While notch-1 activation in neurons and inflammatory cells may worsen the outcome of a stroke, notch-1 signaling in NSC and progenitor cells might promote recovery. Adult NSCs undergo the transition from proliferation to differentiation, and may provide a reservoir of cells capable of forming new neurons that may eventually integrate into neuronal circuits (Garcia-Verdugo et al. 1998; Cage 2000). Accumulating evidence indicates that stroke induced by middle cerebral artery occlusion leads to increased NSC proliferation and differentiation into new neurons in the ipsilateral SVZ (Jin et al. 2001; Zhang et al. 2001; Arvidsson et al. 2002; Parent et al. 2002; Takasawa et al. 2002). These newly generated neurons are mobilized to the damaged striatal area (Arvidsson et al. 2002; Parent et al. 2002). Moreover, an array of factors including growth factors such as bFGF (Jin et al. 2002) and brain derived neurotrophic factor (Zigova et al. 1998; Pencea et al. 2001), glutamate (Bernabeu and Sharp 2000; Arvidsson et al. 2001) and erythropoietin (Shingo et al. 2001) may regulate neurogenesis following cerebral ischemia. A recent study (Androutsellis-Theotokis et al. 2006) found that notch signaling is also important in regulating neurogenesis and the functional recovery in rodents with brain damage from stroke. In contrast to the effect of notch signaling in cortical neurons (Arumugam et al. 2006), activation of notch receptor by treatment with an exogenous notch ligand promotes NSC survival, while γ-secretase inhibitors antagonize the effects of the notch-1 ligand on NSC. Rapid activation of cytoplasmic signaling thorough PI3 kinase-Akt, the transcription factor STAT3, and mammalian target of rapamycin (mTOR) mediates the notch-1 activation signaling that promotes the survival of NSCs. Delayed treatment with agents that activate notch-1 may therefore promote recovery of function following a stroke. Clearly, a better understanding of notch signaling in the various cell types affected in a stroke will be required in order to develop therapeutic interventions that target notch signaling for the treatment of stroke.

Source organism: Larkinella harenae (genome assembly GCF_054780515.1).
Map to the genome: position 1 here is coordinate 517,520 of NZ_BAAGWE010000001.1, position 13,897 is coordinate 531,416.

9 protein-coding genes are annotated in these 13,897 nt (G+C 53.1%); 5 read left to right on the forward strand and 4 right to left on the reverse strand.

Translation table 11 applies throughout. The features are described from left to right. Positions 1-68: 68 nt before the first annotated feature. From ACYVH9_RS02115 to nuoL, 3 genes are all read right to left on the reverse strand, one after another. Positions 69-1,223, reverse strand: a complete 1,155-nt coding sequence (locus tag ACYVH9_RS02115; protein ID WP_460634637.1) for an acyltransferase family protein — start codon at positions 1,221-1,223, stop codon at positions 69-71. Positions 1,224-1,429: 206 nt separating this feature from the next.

The major age-related neurodegenerative disorders, AD and Parkinson’s disease, are becoming more common as the average lifespan increases. Less common, but equally devastating to the patient and their loved ones are amyotrophic lateral sclerosis and Huntington’s disease (HD). There is considerable reason to believe that notch-1 signaling influences the disease process in AD, but little is known concerning the possible involvement of notch-1 in Parkinson’s disease, amyotrophic lateral sclerosis and HD. AD is characterized by accumulation of the amyloid β-peptide (Aβ), synaptic dysfunction and degeneration, inflammation and death of neurons in brain regions involved in learning and memory processes (Mattson 2004). The fact that presenilin-1/γ-secretase is responsible for cleavage the amyloid precursor protein (APP) to generate Aβ, and also cleaves notch-1 to generate NICD has raised considerable interest in elucidating the roles of notch-1 signaling in AD.